Cortisol is our body’s version of an anti-inflammatory drug. Meanwhile, melatonin regulates our sleep-wake cycle.
Without a regular sleep schedule, your cortisol and melatonin go to abnormal levels. This can manifest in physical symptoms such as shoulder problems.
What to do about nighttime shoulder pain
Here are a few treatment options that can help deal with your condition:
Ice or warm compress
Both of these modalities are useful in the immediate relief of pain. (3) They’re easy to use, too. Just apply them directly on your affected shoulder for 15 minutes and you’re done.
But, when should you use each one?
As a general rule, if you have been experiencing shoulder pain within 3 days, then use an ice pack. If it’s more than that, use a hot pack.
Nonsteroidal anti-inflammatory drugs (NSAIDs) are among the most effective over-the-counter pain medication.
Common examples include Ibuprofen, Mefenamic acid, and Celecoxib.
Consult your doctor for proper dosage and how frequently you should take these meds.
Promote a proper sleeping position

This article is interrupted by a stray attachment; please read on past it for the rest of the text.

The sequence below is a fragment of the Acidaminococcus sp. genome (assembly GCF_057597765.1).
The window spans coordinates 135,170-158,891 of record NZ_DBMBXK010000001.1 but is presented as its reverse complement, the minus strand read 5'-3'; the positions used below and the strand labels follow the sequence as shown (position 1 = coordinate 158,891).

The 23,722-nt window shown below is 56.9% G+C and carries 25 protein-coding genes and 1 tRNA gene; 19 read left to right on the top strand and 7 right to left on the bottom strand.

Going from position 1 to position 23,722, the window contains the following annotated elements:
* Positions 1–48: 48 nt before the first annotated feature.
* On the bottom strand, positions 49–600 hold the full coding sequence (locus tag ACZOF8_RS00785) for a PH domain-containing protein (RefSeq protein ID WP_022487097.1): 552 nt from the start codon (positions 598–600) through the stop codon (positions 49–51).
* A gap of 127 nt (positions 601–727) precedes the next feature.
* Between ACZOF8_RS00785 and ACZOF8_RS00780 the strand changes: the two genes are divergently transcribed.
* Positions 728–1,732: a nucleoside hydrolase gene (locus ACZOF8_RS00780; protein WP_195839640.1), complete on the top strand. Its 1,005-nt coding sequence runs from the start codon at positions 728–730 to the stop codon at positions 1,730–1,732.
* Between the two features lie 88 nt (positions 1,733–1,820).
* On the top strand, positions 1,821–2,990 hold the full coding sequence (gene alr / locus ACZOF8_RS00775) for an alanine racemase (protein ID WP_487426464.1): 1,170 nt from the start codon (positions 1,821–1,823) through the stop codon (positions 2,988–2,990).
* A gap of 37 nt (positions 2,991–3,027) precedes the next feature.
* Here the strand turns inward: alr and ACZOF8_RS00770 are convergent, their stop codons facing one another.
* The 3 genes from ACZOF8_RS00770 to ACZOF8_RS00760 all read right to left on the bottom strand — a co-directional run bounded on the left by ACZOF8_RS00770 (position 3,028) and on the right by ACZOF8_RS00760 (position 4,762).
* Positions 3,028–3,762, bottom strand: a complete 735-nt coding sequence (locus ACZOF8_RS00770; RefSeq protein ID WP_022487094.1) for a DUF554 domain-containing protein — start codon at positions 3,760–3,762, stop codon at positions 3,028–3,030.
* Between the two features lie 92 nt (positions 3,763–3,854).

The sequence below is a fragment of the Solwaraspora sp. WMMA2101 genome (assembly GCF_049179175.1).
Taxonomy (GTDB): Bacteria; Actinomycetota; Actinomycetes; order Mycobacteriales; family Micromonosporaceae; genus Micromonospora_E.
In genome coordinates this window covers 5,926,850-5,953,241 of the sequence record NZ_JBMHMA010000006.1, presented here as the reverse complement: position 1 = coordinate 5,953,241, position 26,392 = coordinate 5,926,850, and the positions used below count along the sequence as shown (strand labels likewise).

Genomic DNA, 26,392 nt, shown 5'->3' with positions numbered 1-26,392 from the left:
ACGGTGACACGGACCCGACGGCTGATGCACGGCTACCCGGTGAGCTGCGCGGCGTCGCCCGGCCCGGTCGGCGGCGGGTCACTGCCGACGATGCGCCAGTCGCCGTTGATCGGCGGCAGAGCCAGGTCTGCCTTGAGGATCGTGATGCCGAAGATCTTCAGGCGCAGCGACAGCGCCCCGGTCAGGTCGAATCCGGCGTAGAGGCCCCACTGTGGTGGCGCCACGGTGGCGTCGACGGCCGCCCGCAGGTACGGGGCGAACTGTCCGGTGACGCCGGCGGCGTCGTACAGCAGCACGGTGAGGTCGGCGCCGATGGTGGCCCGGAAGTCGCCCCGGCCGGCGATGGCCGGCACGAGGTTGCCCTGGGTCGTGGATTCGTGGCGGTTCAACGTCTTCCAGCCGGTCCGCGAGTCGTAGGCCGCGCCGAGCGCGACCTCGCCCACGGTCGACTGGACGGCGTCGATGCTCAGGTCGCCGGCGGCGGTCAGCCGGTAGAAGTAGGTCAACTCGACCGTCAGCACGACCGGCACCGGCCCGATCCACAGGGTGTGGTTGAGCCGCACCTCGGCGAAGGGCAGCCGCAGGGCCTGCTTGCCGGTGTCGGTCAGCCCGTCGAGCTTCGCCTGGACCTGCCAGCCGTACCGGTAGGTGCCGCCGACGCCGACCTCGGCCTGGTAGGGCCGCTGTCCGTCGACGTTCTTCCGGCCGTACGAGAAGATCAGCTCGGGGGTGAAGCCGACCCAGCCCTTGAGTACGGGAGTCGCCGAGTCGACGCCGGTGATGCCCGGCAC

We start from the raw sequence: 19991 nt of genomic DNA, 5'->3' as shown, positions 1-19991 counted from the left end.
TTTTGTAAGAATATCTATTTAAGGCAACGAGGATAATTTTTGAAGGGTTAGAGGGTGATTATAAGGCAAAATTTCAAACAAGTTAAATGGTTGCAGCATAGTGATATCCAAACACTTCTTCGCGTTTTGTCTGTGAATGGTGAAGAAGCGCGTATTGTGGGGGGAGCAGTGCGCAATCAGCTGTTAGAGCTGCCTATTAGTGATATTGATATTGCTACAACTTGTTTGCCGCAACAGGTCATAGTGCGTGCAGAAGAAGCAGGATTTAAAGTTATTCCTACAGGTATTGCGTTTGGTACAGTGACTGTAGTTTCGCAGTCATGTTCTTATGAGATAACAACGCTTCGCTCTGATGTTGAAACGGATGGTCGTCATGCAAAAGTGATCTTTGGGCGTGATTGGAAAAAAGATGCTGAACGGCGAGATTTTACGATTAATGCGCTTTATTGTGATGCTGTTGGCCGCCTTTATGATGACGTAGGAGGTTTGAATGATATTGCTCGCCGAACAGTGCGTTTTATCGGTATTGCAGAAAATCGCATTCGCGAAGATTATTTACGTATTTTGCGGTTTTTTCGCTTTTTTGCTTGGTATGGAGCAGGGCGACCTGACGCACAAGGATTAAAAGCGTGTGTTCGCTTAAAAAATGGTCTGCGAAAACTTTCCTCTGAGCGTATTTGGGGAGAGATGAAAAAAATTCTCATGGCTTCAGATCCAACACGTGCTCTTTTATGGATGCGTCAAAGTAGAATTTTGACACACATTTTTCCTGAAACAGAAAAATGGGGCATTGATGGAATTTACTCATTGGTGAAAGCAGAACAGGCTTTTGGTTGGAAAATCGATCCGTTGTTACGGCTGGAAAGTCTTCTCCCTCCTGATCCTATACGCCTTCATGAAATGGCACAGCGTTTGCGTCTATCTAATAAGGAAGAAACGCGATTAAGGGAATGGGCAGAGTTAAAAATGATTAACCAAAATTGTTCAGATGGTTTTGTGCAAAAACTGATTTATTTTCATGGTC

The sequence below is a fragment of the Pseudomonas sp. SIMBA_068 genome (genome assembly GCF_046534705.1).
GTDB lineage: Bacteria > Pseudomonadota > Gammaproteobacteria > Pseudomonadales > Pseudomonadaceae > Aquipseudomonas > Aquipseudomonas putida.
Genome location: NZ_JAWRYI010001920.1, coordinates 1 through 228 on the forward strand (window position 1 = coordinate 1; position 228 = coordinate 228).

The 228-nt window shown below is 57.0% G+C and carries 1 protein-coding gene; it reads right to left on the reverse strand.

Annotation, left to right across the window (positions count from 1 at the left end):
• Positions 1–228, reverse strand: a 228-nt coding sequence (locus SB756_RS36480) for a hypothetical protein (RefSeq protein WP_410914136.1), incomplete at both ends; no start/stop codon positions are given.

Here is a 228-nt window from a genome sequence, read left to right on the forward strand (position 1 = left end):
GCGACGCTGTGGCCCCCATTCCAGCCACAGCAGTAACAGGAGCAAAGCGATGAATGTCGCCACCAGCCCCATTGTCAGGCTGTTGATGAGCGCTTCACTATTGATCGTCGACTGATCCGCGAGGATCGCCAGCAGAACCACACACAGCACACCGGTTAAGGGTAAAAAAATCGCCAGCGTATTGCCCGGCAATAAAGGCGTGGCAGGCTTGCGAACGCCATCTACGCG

If night pain ever happens again, you can try adding in more pillows. Here are some tips:
- Side sleepers: Sleep on the side opposite your injured shoulder and place the pillows between your arms and legs.
- Front and back-sleepers: Increase the height of your pillow so that your spine is in line. This reduces the stress on your neck and shoulders.
For further reading: The best ways to sleep with shoulder pain
Most of the causes of shoulder night pain come from either poor mechanics or acute injury. A trip to your physical therapist can help alleviate pain by proper assessment and treatment. They can also minimize future shoulder injuries.
When should I worry about shoulder pain?
Check with your doctor if:
- Your pain level is constant even with the various treatment above
- Your painful shoulder has cost you sleepless nights
- If it started to affect your daily life
Your doctor will do a full physical exam to see what is causing your shoulder to hurt that way.
From there, treatment options may vary. It can either be from using corticosteroid injections for instant pain relief to various surgical options.
Is it safe to take painkillers before I sleep?